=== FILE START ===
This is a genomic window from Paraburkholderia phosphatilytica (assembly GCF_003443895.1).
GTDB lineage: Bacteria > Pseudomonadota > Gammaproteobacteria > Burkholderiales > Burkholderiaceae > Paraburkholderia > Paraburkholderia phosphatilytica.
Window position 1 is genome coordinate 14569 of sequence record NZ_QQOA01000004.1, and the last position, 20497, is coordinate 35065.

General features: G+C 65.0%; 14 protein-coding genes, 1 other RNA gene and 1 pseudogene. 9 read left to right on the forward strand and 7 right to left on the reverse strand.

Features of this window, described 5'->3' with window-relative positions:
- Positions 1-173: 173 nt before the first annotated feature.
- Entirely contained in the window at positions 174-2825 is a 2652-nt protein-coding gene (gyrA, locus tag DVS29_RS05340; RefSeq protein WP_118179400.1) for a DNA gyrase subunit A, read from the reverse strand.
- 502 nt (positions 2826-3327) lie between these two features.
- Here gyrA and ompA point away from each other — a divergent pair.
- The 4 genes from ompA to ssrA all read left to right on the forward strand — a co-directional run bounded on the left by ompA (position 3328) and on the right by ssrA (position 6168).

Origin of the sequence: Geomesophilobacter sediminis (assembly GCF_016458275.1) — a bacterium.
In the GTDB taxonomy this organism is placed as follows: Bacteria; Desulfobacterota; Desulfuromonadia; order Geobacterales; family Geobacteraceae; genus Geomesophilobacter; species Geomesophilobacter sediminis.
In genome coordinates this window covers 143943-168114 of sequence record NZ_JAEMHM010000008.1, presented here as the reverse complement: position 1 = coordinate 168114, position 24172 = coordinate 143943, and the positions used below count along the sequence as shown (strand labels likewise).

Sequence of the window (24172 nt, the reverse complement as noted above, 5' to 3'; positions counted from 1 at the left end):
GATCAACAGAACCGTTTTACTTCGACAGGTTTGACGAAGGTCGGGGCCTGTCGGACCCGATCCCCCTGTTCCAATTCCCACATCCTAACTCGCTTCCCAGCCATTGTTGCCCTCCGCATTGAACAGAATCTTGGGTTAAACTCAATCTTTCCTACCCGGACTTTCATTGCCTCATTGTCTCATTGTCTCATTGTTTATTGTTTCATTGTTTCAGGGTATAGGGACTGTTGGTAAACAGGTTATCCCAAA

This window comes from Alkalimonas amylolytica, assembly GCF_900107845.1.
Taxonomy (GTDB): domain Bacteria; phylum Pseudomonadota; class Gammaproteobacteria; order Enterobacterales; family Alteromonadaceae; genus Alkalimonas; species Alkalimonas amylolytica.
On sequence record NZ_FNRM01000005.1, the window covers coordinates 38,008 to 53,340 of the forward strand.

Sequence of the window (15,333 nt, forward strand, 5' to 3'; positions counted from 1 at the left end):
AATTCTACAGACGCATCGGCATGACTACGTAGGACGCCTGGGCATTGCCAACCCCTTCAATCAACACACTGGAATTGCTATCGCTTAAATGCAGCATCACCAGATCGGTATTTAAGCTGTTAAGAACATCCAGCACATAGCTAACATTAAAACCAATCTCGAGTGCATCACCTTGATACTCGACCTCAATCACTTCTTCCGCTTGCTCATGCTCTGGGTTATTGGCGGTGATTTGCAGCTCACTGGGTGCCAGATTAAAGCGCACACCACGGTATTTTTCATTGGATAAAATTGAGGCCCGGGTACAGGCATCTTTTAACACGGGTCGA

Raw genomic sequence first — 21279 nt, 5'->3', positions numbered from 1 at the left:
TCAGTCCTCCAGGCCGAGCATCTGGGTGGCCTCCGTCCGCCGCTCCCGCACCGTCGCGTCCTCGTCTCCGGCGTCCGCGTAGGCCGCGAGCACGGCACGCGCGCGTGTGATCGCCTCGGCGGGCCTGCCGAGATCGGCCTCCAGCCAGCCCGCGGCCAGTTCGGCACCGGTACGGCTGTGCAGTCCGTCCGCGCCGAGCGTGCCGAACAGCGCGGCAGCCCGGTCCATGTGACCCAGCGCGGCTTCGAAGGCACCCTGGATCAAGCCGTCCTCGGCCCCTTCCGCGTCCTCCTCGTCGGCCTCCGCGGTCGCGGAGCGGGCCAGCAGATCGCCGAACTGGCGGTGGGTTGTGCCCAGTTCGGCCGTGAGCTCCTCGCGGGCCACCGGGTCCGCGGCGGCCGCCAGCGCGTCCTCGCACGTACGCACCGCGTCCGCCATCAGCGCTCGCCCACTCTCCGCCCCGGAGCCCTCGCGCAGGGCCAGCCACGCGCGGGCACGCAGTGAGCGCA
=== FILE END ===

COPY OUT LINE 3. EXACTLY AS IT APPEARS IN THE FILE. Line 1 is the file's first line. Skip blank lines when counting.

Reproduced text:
Window position 1 is genome coordinate 14569 of sequence record NZ_QQOA01000004.1, and the last position, 20497, is coordinate 35065.